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The Journal of English Language and Literature , Vol.64, No.3, 347 ~ 361, 2018
The Formation of Korean-ness and the Advent of the Split-Consciousness: Embracing Multiple Realities in Yeom Sangseop’s Mansejeon
Steven D. Capener
It is ironic but not coincidental that the loss of Korean sovereignty to Japan roughly paralleled the formation of the idea of Korean ethnic identity. The coalescence of the content of this heretofore amorphous notion of a “pure” and transcendental (in the class sense) ethnic essence was, again ironically, the result both of ideologies taken from (or given by) Japan and resistance to Japanese encroachment. What resulted was the birth of a hybrid (sub) consciousness that was able to accommodate disparate, or even contradictory, realities simultaneously without any sense of contradiction (Christian and shaman for example). If, as Kim Chul has asserted, the colonial period was the most impactful in forming today’s Korean society and “giving birth” to today’s Korean, it becomes easy to imagine how this formation process included elements of Japanese and western culture. This meant that there was going to be an inevitable cognitive dissonance when these influences collided with the imperatives of ethnic nationalism which became the touchstone for a common Korean identity (North and South). This paper attempts to show how this split-consciousness was manifested in Yeom Sang seop’s Manse jeon with the aim of identifying how it affects discourses related to nationalism and identity.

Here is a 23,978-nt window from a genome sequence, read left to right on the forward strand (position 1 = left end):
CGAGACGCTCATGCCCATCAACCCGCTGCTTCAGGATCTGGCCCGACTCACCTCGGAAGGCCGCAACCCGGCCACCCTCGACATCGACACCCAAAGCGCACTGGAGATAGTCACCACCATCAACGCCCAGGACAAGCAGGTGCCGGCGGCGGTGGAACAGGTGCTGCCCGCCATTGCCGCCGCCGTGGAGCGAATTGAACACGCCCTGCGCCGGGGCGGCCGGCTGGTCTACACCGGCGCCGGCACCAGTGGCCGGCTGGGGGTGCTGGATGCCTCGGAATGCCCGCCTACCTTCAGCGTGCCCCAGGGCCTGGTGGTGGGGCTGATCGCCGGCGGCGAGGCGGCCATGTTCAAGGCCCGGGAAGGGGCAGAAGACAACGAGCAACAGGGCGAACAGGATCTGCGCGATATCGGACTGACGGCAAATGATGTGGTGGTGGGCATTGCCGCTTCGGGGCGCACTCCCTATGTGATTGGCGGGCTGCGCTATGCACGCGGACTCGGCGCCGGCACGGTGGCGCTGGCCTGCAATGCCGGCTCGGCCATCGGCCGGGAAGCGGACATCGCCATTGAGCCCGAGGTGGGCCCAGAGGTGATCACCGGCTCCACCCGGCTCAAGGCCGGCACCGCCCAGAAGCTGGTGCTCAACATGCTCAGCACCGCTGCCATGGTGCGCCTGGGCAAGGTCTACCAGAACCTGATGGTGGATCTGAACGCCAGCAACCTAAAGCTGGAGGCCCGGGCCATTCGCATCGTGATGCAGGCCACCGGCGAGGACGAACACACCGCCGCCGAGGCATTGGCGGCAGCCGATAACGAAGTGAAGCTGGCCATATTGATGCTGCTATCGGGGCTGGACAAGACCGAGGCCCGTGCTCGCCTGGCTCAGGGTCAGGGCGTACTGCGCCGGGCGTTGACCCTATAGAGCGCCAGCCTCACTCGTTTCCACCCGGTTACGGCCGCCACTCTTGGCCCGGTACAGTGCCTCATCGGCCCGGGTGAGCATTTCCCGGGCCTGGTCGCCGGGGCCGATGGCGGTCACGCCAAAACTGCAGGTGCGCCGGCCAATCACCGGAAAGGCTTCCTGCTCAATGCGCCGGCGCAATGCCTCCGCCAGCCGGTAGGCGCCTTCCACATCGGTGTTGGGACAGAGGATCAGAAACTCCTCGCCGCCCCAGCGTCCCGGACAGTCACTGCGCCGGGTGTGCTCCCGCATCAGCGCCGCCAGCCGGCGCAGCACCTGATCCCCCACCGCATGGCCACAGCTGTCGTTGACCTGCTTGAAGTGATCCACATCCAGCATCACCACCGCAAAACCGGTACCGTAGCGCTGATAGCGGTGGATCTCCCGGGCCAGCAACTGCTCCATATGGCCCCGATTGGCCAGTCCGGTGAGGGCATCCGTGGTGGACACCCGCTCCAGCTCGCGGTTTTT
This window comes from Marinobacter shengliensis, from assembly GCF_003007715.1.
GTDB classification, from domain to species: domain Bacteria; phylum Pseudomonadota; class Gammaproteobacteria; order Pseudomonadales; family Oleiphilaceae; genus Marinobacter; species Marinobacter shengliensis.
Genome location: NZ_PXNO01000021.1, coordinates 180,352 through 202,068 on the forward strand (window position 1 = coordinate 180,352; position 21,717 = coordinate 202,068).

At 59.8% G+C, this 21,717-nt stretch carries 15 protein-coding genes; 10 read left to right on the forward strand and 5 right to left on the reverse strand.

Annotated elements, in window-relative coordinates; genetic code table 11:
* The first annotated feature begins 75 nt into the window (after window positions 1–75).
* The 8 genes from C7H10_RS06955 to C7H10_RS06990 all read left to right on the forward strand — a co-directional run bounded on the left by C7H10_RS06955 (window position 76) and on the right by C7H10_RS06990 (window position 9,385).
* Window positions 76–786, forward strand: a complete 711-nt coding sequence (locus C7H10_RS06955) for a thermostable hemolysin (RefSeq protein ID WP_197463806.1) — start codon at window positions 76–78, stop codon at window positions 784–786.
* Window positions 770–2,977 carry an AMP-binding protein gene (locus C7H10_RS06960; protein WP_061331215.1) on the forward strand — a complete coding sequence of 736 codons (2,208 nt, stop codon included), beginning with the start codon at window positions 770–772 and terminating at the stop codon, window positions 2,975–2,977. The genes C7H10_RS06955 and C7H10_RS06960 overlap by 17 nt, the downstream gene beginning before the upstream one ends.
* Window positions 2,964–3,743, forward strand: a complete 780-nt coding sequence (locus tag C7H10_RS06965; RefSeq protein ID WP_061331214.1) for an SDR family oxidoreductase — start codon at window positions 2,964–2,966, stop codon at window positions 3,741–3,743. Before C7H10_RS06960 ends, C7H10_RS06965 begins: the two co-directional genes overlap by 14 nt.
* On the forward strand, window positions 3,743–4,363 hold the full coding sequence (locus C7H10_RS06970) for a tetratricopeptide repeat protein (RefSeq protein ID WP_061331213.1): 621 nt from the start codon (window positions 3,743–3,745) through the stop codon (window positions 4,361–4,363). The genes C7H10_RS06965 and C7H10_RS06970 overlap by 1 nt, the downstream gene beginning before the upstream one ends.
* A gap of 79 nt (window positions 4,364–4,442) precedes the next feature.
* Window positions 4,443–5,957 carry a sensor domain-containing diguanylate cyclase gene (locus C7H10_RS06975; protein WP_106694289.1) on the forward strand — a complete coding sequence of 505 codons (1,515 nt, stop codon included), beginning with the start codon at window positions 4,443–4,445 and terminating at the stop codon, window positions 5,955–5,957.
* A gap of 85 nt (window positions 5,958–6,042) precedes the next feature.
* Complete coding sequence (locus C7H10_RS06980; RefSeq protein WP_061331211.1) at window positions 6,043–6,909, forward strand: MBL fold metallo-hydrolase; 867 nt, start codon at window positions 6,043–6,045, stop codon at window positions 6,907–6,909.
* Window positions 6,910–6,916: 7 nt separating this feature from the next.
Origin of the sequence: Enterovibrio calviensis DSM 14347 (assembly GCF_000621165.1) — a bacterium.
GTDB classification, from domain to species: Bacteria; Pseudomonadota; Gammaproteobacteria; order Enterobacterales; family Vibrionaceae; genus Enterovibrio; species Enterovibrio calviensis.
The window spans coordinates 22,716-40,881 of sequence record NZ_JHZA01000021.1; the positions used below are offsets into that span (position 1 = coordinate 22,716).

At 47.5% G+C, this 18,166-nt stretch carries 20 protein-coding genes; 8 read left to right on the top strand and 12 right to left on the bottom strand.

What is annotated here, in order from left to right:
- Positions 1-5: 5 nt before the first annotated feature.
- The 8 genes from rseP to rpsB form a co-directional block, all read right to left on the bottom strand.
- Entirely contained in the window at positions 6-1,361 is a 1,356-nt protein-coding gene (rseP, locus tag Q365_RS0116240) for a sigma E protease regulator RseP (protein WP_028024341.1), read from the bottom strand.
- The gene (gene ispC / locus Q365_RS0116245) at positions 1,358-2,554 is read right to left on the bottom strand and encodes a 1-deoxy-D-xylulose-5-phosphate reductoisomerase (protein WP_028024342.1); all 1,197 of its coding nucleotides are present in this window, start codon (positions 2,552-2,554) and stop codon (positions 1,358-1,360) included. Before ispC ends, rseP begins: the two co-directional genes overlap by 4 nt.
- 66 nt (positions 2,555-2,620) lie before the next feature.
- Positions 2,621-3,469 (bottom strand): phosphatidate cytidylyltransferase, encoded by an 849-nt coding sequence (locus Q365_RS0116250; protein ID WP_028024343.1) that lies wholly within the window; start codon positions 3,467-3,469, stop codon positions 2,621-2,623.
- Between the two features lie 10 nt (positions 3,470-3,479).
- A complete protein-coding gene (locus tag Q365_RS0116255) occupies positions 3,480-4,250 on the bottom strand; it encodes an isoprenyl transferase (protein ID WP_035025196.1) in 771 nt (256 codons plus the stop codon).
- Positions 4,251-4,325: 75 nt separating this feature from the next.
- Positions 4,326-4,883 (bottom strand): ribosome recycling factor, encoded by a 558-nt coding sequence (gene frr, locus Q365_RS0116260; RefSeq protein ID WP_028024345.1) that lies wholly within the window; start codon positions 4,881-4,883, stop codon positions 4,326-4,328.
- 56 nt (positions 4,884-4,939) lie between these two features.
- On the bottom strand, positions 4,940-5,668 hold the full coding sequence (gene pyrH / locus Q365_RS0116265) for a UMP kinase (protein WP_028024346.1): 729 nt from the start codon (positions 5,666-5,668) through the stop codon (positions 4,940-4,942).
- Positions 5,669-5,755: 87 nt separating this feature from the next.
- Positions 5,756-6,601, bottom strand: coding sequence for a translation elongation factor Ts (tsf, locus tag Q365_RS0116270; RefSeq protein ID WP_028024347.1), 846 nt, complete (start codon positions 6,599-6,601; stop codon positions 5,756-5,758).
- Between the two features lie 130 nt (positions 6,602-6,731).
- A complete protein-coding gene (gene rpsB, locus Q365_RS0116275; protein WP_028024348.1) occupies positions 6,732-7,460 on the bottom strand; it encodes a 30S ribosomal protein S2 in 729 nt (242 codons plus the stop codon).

Key Words
Korean-ness, collaboration, resistance, hybridity, split-consciousness
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